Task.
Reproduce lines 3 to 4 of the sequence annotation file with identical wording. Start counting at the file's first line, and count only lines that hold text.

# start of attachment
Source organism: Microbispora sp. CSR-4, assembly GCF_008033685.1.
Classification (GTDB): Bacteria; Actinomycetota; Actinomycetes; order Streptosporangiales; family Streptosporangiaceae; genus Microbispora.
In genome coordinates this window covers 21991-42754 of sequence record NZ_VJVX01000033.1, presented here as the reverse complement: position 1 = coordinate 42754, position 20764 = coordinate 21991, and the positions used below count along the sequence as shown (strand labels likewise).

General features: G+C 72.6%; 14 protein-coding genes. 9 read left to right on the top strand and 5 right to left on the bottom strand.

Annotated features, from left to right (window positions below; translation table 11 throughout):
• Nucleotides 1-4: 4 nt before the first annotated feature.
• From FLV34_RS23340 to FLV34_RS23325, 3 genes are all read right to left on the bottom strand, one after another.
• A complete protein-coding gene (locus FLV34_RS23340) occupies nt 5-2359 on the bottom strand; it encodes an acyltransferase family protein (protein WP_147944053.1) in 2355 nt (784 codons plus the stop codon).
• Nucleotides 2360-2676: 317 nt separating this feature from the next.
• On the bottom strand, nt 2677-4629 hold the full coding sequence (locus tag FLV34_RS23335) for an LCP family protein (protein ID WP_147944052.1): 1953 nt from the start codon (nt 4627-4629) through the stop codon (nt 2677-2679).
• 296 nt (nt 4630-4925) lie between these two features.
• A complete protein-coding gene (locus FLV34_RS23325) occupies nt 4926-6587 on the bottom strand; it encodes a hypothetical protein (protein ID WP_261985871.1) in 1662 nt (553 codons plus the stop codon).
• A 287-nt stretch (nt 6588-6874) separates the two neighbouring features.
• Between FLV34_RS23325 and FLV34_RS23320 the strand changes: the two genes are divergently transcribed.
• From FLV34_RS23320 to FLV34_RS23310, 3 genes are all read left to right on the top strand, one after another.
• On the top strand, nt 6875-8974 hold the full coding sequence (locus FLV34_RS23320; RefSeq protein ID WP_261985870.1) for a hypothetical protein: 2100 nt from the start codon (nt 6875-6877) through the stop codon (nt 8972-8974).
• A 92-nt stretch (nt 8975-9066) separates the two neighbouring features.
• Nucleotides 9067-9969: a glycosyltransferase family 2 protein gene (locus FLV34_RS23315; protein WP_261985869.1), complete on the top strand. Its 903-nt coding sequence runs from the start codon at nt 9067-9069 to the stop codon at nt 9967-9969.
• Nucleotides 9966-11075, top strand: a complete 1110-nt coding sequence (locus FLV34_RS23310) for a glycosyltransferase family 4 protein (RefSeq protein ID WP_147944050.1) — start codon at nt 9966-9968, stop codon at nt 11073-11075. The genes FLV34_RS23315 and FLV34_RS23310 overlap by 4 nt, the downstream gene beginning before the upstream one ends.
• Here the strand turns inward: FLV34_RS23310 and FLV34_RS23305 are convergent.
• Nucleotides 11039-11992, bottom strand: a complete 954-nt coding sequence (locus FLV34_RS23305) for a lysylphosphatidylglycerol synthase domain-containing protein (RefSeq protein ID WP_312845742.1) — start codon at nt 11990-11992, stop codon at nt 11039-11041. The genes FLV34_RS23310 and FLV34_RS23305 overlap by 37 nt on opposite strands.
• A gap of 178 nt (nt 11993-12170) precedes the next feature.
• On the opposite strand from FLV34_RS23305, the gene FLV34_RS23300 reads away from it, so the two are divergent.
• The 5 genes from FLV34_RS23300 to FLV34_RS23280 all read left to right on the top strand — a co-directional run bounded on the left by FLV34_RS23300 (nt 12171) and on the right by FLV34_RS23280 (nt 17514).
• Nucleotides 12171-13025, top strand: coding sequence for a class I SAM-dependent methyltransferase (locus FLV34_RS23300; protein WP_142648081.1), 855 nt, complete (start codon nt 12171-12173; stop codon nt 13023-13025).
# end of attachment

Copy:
In genome coordinates this window covers 21991-42754 of sequence record NZ_VJVX01000033.1, presented here as the reverse complement: position 1 = coordinate 42754, position 20764 = coordinate 21991, and the positions used below count along the sequence as shown (strand labels likewise).

General features: G+C 72.6%; 14 protein-coding genes. 9 read left to right on the top strand and 5 right to left on the bottom strand.